One of the 500 impounded vehicles that used to transport children to school every single day.

One part of this multi-focused operation is to ensure the restoration of road safety and law and order on the roads.

Over 500 un-roadworthy, unlicensed and illegal minibus taxis, and over 60 illegal dumper trucks have been impounded by JMPD since the commencement of Operation.

Johannesburg Mayor Herman Mashaba investigating one of the impounded taxis.

“We will not surrender to lawlessness. Illegal, non-compliant and irresponsible operators cannot expect us to look away whilst they play with the lives of commuters and other motorists on the roads”

– Herman Mashaba, Mayor of Johannesburg

Mandela Bay passes 2018-19 pro-poor budget with some of the lowest tariffs in a decade

During today’s Council meeting the 2018/19 budget was passed. This is the second budget passed by the new coalition government and is one which will bring more change to the lives of the people of Nelson Mandela Bay.

The current budget is strongly pro-poor and will help address the needs of the City’s most neglected communities which were severely under-resourced under the previous ANC-led government.

This budget also provides significant relief for the rate payers of the City in recognition of the difficult economic climate the whole country is facing, epitomizing how good, clean governance can do a lot more with less. Some of the highlights of this budget are provided below.

Pro-poor spending

Continued funding of the Assistance to the Poor programme (ATTP) over R2.2 billion over the MTREF Period;

Acquisition of Land for housing development of R45 million in addition to various Human Settlements Projects with a budget of R183.4 million; and

R30 million over the MTREF to continue to eradicate bucket toilets (including the historic backlog).

Spending to improve roads:

* R68.5 million over MTREF on resurfacing of tar Roads

* R298.5 million over the MTREF on the tarring of gravel roads (Project ID 200

* R40 million over the MTREF on the rehabilitation of roads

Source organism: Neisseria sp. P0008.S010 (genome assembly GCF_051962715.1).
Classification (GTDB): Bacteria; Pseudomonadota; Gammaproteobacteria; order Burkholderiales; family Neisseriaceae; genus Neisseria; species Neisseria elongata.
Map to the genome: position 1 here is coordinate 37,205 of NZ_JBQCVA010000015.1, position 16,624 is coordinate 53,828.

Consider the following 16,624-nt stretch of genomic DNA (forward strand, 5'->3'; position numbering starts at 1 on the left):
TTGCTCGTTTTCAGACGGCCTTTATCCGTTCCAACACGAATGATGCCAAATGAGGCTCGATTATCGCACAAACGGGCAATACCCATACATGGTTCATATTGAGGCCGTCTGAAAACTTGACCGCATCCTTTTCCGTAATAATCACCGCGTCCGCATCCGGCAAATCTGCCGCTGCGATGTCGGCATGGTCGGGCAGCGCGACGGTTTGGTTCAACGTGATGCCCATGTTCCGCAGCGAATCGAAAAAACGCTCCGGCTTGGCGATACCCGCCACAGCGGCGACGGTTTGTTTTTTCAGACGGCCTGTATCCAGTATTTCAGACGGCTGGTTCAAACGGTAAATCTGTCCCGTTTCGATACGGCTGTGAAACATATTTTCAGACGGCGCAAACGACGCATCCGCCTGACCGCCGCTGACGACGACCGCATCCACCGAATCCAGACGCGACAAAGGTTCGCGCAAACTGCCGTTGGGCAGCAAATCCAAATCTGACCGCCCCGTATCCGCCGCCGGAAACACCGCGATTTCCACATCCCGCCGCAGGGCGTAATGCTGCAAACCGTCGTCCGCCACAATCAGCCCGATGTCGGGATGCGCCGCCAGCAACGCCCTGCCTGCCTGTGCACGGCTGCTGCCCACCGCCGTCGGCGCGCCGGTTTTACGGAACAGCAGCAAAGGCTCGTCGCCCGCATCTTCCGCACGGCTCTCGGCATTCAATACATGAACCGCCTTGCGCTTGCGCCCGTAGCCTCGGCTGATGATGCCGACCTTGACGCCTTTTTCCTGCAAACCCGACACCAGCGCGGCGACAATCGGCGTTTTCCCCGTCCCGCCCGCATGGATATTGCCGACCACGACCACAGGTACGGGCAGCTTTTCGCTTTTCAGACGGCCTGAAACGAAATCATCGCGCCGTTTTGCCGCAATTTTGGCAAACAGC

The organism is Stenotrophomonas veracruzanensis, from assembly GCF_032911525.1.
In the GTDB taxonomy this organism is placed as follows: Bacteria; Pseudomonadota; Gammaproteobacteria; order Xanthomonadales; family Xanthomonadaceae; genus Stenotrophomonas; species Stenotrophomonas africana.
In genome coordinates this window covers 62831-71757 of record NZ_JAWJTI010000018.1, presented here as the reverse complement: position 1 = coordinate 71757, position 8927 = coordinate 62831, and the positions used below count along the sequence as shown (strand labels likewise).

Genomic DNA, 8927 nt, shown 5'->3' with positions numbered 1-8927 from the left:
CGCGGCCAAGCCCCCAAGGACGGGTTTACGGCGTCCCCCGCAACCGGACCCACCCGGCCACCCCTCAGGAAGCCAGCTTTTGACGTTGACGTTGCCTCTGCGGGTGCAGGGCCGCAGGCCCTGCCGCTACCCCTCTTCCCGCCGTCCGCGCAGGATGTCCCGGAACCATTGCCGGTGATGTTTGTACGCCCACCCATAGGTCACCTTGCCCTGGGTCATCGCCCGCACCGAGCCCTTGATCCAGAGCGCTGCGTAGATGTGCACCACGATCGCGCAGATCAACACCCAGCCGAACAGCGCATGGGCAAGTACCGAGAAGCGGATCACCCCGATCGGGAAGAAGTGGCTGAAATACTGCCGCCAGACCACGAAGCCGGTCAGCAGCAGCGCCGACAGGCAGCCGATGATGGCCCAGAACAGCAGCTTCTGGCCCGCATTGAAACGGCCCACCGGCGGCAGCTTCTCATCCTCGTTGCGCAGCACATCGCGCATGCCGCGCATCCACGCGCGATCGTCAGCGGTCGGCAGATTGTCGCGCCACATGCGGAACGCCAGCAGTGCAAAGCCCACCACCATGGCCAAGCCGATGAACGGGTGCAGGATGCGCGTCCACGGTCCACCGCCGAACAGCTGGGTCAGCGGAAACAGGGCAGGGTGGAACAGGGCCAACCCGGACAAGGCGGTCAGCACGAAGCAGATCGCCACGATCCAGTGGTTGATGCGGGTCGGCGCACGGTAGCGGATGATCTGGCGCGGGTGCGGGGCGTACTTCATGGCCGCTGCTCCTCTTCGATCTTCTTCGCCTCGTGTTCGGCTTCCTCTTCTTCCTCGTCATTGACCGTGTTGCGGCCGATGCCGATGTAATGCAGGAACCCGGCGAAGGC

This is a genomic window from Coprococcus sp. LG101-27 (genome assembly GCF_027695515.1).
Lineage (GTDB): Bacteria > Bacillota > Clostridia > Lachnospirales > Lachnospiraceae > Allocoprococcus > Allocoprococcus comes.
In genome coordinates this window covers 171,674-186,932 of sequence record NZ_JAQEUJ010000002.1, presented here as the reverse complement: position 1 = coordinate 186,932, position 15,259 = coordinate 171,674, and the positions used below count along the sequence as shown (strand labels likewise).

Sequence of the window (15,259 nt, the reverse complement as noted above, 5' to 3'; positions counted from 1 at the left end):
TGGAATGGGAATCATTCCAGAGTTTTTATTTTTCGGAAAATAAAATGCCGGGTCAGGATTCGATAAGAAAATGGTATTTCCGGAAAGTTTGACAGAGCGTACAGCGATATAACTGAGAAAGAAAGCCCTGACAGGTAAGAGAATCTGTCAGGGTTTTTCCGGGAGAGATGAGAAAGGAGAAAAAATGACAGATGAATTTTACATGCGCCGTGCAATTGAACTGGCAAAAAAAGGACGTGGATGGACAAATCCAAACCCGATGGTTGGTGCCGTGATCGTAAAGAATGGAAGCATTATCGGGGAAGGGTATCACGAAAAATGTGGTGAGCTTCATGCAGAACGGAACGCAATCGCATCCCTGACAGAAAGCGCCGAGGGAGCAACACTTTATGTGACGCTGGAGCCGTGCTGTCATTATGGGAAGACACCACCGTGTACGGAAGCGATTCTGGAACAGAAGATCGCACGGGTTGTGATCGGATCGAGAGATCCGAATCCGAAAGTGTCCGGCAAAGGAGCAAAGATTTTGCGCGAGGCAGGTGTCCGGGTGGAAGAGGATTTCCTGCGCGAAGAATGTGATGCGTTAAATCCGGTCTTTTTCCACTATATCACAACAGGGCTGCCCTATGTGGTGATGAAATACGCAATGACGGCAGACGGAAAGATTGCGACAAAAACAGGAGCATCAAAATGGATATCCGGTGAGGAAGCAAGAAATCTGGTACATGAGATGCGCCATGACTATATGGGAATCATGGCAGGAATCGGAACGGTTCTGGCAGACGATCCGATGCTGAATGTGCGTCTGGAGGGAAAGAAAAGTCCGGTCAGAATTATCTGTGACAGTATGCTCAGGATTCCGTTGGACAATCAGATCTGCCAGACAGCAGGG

This ends a tumultuous period in the Metro as the opposition parties in the council, comprising of the ANC, United Front and the EFF, made four attempts to block the passing of the budget, a move designed to put the City under administration.

Today’s passing of the budget will ensure that the coalition government gets on with the business of putting the people of the City first. We would like to thank all of our coalition and voting partners for their commitment to providing service delivery and improving the lives of the poor and vulnerable of the City.

It is regrettable that EFF and ANC councillors chose not to be present today – nonetheless, our mandate is to bring visible change in Mandela Bay and we will not be deterred in our attempts to deliver better services to all.

Council Passes Budget Championing the Needs of Johannesburg Residents

Today, Council passed the multi-party coalition government’s Operational and Capital Budgets and Integrated Development Plan (IDP) for the 2018/19 financial year in full compliance with the Municipal Finance Management Act.

This is the second budget passed under the combined leadership of the DA, IFP, ACDP, UDM, COPE and VF+, with the support of the EFF, as well as the AIC who have broken ranks with the ANC and supported this budget.

After engagement between political parties in Council over the past few weeks, an approach was taken to reduce the tariffs for water and electricity. By doing, Council has achieved a caring and sensitive approach to household income which is under strain from various decisions of National and Provincial Government.

Equally the tariffs approved will enable the City to generate its revenue that will drive the fundamental change – Diphetogo – to our communities.

The Diphetogo project, at its core means real transformational change, and prioritises investment in the service delivery backlogs that plague our communities.

We have taken the decision to deprioritise the non-essential elements, cut unnecessary expenditure and re-directed these savings to battle our service delivery infrastructure backlog.

Some of the key highlights in the budget include: 

  • 2018/19 sees the largest share of the capital budget for roads, transport, housing, electricity and water, going up from 54% in 2016/17 to 69% in 2018/19.
  • R120 million to site and service schemes, double the previous year’s allocation, to provide serviced sites onto which beneficiaries can be settled with full ownership;